Students: Why you should claim your free New York Times subscription

Erik Raaum

We’ve probably all experienced the pain of searching something up, finding the perfect article for your question, only to click on it and be told you have to pay to continue.

I’ve gotten very adept at clicking the back button as websites ask me to stay and make an account, but what I didn’t know was that the CLC library offers full access to the New York Times to all students.

Follow the graphic below to get full access to the New York Times.

You can also access archives of the Chicago Tribune, Wall Street Journal, Washington Post, and, of course, many other research options through the college library.

There are many compelling, and perhaps obvious, reasons to take advantage of this, but since the Pew Research Center has found young people’s primary news source is social media, it seems essential to explain those reasons.

“There’s been an emphasis on not trusting the mainstream media sources, like The New York Times,” says sociology professor Frederic Hutchinson, “They’ve been bashed as fake news, and I think that’s quite unfortunate.” Nonetheless, he says, the best sources to follow are those with “large staffs” and “reputable sources” found in the mainstream news.

“To engage as a citizen, it’s important to have information,” Professor Hutchinson told me. “We have to seek out that information,” he added.

While it can be tempting to buy into the fear of fake news (and you’d be right to question what you read), the past year has shown us how important it is to have accurate information.

The Department of Homeland Security, for example, recently reported warnings of a “heightened threat” of domestic terrorism, due in part to “perceived grievances [with the presidential transition] fueled by false narratives.”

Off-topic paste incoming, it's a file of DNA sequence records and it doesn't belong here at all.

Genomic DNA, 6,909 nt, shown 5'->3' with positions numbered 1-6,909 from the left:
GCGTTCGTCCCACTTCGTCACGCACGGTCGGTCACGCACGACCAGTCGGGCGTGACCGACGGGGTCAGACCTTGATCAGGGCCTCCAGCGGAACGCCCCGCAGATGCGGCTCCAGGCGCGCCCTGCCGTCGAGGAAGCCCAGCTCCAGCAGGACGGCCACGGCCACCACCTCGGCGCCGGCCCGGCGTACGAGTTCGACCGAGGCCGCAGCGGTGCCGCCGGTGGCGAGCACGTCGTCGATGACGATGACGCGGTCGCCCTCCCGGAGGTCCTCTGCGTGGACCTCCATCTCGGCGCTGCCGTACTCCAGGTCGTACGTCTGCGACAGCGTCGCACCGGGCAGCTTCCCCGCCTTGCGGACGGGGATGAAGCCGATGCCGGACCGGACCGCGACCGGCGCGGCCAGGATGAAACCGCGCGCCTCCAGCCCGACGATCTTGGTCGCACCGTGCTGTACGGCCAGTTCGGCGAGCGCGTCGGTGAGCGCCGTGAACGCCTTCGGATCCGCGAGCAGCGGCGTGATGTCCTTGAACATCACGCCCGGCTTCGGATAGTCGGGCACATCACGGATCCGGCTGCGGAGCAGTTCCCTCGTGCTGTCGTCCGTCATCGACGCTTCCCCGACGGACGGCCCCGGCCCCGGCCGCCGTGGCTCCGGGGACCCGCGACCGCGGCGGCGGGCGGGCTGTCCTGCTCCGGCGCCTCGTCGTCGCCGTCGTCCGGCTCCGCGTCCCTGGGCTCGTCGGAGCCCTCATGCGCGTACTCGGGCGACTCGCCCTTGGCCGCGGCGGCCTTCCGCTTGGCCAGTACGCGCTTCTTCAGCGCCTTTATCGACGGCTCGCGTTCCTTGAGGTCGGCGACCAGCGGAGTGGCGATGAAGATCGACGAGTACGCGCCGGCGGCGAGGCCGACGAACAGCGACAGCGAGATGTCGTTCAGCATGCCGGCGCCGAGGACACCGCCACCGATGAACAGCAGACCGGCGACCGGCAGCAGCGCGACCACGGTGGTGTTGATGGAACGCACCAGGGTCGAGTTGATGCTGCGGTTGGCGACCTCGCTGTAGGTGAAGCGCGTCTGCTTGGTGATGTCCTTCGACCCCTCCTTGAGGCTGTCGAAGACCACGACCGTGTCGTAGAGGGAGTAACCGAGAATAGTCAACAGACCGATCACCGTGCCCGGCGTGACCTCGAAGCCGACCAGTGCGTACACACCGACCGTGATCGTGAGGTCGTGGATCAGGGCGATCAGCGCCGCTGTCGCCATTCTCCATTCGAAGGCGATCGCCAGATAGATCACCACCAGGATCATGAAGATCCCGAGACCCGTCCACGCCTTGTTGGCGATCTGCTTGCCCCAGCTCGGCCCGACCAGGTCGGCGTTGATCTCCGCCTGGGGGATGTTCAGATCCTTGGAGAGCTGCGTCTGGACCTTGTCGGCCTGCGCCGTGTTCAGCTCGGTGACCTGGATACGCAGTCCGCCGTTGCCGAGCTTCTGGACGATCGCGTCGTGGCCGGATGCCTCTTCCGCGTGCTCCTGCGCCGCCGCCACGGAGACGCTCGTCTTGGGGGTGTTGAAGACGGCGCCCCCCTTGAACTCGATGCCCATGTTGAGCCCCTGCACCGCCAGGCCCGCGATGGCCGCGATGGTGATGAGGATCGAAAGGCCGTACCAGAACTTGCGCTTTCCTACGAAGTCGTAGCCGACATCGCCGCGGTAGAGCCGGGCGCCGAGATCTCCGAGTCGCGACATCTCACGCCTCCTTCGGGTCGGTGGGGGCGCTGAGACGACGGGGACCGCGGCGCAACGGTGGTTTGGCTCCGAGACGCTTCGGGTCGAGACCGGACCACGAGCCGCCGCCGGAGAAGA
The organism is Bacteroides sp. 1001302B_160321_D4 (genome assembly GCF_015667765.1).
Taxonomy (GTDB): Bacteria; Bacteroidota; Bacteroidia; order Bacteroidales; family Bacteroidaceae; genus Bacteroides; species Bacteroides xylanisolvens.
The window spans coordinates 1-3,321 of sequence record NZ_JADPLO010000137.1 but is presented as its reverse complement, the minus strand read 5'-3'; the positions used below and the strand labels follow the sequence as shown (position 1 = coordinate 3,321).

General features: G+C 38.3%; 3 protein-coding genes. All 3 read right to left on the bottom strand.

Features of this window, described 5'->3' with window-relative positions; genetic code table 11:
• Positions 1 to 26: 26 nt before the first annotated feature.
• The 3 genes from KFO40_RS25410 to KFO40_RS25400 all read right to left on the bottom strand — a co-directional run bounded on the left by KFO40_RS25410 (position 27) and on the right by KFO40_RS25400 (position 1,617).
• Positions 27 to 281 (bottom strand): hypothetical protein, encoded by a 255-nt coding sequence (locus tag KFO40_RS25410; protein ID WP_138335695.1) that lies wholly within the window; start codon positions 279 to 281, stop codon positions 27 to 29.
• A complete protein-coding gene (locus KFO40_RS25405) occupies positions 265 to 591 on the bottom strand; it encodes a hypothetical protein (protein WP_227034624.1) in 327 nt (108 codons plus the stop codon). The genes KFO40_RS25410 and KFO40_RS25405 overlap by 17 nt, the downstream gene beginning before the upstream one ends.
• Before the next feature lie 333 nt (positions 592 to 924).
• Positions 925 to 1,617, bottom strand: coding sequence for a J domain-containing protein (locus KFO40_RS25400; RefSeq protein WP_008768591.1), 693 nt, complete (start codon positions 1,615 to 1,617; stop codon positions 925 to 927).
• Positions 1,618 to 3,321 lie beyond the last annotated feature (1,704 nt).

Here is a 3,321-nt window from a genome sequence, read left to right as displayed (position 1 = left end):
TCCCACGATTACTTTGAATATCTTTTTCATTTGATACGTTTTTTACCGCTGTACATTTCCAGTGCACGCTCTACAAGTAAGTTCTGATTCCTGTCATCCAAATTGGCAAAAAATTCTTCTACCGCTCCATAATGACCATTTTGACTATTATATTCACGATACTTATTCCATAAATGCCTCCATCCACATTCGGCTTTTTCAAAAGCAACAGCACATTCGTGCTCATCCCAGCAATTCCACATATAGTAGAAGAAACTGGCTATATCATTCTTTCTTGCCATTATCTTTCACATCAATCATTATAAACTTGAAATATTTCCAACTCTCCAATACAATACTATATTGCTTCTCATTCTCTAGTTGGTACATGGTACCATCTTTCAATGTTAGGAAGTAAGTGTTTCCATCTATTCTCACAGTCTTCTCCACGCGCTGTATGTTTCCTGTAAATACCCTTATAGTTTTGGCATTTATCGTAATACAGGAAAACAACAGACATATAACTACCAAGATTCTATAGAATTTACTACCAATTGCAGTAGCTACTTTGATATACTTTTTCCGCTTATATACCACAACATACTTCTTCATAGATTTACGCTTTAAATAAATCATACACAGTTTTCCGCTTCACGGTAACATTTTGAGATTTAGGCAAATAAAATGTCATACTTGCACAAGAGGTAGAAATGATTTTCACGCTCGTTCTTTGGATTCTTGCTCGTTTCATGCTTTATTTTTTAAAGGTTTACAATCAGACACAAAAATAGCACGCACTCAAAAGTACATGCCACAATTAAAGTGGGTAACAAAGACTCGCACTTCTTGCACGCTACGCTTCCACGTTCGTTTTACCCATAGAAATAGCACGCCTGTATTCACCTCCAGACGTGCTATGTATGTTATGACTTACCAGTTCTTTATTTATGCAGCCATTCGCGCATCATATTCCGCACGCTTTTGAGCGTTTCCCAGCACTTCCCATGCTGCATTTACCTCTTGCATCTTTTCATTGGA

Conspiracy theories and fake news drove an angry mob to storm the capital, and have begun to take over our politics, as demonstrated by politicians around the country still claiming President Biden’s victory was fraudulent.

It’s hard to know who to trust when both sides claim the other is dishonest. Nonetheless, The New York Times has long been a bastion of credibility. Despite their reputation being called into question by President Trump and his supporters, their reporting has always been dependable.

The key advantage the Times, and a few sources like it, have over most mainstream news is that subscriptions, not advertising power it.

For sites and TV stations that run on advertising, their revenue is maximized by attracting the most attention, often by concocting misleading headlines, leaving out vital information, or outright lying to readers.

However, subscription-based news sites like the New York Times are not aiming for clicks from social media but trying to educate their subscribers.

Subscribers can hold the Times to a higher standard of reporting as well, as erroneous reporting will quickly lead to readers abandoning them for better sources.

Lastly, while a free Times subscription is a great benefit, one news source isn’t necessarily enough. “It’s important to have diverse sources of information,” said Professor Hutchinson.

The New York Times can be biased like any other news source, but a variety of voices in your news feed will help get the full story.

Following the news during the digital age isn’t always as simple as just watching the evening news or reading the morning newspaper, making it all the more critical that you do your job as a citizen to stay informed and slow the spread of disinformation.